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Why don’t young people return to Estonia? Doc film and discussion delves into difficult topic

Updated: May 26, 2022

Update #142

Family photo
From left, Dr. Terje Toomistu, Carmen Kehman, Ellen Valter

Most young people who leave Estonia would love to return home, but a variety of reasons often keep them tied to their new lives abroad. With the passing of time, return becomes increasingly difficult, or unimaginable.

This more recent migratory pattern is one of the main findings researcher and documentary filmmaker Dr. Terje Toomistu gleaned through research that included an online survey of 2,000 young people who came of age after Estonia joined the European Union, and who have left Estonia.

The study informed her newly released and engaging documentary film “Homing Beyond,” ("Põlvkond piiri taga") presented by Estonian Arts Centre on May 18 at the Alliance Francaise theatre in Toronto. Reflecting the evolving nature of the Estonian diaspora is one of the objectives of KESKUS International Estonian Centre, with which Estonian Arts Centre, a charity, is associated.

A lively post-screening discussion with the audience, moderated by Ellen Valter, project lead with KESKUS, followed. Terje described how she developed the idea for the film, gained funding and painstakingly conducted the interviews remotely, during the pandemic. This process called for creative solutions on how to keep the scenes intimate and captivating.

The film comprises interviews with 21 young people who have moved to countries like Switzerland, the Netherlands, Germany, Canada and England. The candid interviews highlighted the mixed emotions these “Generation Y” Estonians felt as they described how they both missed their homeland, but also of the push from Estonia or the pull of other cultures. The push and the pull were found to be due to a need to match value systems, for economic reasons or just a sense of wanderlust that over time became permanent. With a better match in a different country and culture, the interviewees shared how they have integrated new cultures and countries into their lives.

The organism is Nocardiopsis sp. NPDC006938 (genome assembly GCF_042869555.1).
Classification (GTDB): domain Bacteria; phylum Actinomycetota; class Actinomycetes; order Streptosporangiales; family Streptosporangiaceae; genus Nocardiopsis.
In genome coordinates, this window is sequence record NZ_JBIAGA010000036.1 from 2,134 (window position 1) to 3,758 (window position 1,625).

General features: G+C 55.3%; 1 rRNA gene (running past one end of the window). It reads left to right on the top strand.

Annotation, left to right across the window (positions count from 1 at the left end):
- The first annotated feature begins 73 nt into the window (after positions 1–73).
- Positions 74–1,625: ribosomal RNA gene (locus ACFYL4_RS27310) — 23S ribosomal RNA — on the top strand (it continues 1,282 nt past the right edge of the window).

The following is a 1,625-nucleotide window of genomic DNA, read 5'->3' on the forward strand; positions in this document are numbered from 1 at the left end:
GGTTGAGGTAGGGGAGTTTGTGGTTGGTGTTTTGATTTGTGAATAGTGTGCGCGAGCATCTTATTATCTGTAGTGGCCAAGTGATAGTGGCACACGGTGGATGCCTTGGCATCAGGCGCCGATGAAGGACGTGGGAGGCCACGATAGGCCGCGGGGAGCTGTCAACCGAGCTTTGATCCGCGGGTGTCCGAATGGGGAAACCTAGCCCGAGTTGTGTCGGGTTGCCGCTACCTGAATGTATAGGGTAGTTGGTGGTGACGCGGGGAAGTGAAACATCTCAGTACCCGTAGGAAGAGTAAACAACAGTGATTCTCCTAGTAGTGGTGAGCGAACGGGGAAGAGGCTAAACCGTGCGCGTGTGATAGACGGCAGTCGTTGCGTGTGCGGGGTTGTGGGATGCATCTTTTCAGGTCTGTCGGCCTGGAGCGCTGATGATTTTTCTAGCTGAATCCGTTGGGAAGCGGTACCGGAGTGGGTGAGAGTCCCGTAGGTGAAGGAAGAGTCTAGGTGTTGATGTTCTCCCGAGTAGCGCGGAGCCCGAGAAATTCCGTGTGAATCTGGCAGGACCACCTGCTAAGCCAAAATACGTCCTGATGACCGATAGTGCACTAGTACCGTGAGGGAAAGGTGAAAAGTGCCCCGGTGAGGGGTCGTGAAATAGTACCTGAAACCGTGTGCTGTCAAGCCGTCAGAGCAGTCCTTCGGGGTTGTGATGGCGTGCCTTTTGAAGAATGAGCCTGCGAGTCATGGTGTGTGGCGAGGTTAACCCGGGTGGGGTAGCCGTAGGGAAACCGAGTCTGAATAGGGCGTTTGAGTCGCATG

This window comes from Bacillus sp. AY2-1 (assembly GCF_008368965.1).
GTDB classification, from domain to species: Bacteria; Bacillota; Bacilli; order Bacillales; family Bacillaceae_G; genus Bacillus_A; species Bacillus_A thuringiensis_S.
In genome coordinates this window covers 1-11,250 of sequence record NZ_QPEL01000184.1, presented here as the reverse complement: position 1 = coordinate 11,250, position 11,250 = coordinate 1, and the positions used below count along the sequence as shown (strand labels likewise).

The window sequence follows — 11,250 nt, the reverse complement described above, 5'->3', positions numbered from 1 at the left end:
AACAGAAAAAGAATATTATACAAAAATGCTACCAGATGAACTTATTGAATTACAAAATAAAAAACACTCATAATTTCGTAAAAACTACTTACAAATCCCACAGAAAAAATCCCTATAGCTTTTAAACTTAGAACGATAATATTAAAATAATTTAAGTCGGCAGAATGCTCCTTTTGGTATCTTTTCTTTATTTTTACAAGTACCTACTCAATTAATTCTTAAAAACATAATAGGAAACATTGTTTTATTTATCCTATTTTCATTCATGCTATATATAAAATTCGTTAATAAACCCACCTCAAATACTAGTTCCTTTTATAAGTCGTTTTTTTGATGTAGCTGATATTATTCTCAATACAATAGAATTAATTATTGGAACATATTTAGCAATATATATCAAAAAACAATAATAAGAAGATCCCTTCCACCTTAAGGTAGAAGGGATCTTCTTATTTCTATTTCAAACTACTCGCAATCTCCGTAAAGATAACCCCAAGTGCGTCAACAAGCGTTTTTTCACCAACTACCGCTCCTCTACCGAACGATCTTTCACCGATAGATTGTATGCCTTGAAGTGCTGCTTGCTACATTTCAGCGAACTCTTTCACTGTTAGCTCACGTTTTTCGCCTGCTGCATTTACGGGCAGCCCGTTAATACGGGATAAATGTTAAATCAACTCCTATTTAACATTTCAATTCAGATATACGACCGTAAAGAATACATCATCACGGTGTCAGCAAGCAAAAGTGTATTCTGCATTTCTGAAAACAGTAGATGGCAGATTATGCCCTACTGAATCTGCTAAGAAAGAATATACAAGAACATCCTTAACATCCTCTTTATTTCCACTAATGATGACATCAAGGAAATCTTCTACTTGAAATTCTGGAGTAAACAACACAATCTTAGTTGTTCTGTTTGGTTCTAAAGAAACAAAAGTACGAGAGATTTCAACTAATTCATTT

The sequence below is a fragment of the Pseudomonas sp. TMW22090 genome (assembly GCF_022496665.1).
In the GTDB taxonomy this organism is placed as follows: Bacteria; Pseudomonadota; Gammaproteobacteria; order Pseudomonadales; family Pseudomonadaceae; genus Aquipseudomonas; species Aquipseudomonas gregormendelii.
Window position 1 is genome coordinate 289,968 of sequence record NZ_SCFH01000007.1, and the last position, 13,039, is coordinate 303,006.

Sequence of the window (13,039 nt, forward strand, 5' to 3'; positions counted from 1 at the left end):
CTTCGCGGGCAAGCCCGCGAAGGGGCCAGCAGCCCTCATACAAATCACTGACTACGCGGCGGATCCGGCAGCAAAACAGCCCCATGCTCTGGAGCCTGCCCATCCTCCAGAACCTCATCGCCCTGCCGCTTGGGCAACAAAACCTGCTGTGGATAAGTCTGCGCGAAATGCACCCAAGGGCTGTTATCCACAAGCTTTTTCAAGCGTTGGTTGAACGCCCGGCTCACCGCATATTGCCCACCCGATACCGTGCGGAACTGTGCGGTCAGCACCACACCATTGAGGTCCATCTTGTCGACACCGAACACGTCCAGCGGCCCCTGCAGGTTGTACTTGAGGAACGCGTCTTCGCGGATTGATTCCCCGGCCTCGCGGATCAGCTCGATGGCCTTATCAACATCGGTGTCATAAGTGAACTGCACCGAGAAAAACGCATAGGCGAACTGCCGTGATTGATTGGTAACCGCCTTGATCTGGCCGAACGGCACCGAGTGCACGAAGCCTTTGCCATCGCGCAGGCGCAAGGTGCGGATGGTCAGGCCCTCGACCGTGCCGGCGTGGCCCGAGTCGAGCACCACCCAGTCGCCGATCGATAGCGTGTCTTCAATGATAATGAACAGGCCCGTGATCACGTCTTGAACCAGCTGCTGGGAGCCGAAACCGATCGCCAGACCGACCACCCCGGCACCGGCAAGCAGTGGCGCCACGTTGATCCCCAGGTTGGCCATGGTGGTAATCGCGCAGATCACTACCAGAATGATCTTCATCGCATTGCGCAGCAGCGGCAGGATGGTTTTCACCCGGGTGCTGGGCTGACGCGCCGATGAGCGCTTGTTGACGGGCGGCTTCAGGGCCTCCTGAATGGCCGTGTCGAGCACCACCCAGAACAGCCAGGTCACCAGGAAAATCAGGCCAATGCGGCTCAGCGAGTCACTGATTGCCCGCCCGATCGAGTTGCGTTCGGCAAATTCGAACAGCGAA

One of the film’s ‘stars’, Carmen Kehman, was in attendance and participated in the post-screening discussion. Carmen grew up in Estonia and now lives in Toronto. Carmen’s mother is Estonian and her father is from Ecuador, and she described how she didn’t always feel a sense of belonging in Estonia, when asked about her jet-black hair or distinctive eye colour…distinctive because it’s not blue. The diversity in multicultural Toronto feels like a better fit for the University of Toronto masters graduate.

Liivi Sermat Cooke & Genevieve Perron of NET: Noored Eestlased Torontos

Vincent Teetsov introduced Terje (more by Vincent on the mobility of Estonians, based on his interview with Terje here), Terje is an anthropologist and researcher in the Department of Ethnology at the University of Tartu. She is no stranger to documentary filmmaking having won the EstDocs Jury Award in 2017 for her film “Soviet Hippies”. Currently, her main research focus points are related to gender, mobility and affect. She attended the event as part of its North American release, and Toronto was the first stop.

Terje notes that there were several hours of film shot for each interview, and much rich material remains to be shared. She hopes to create other communications products, such as a website that allows for these touching stories to reach a broader audience.

Thanks goes to the organizing help for the event: guests enjoyed reception refreshments courtesy of Northern Birch Credit Union and Karin Ivand and the recently formed “NET: Noored Eestlased Torontos” helped with event logistics.

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Please join our growing list of capital campaign donors. The KESKUS International Estonian Centre’s donor categories are Kalevipoja laud for gifts over $100,000 (including naming rights for specific areas), Koidula gild, which is from $50,000-99,999, Viru vanemad for gifts of $10,000-$49,999, and Kungla rahvas for gifts up to $10,000.

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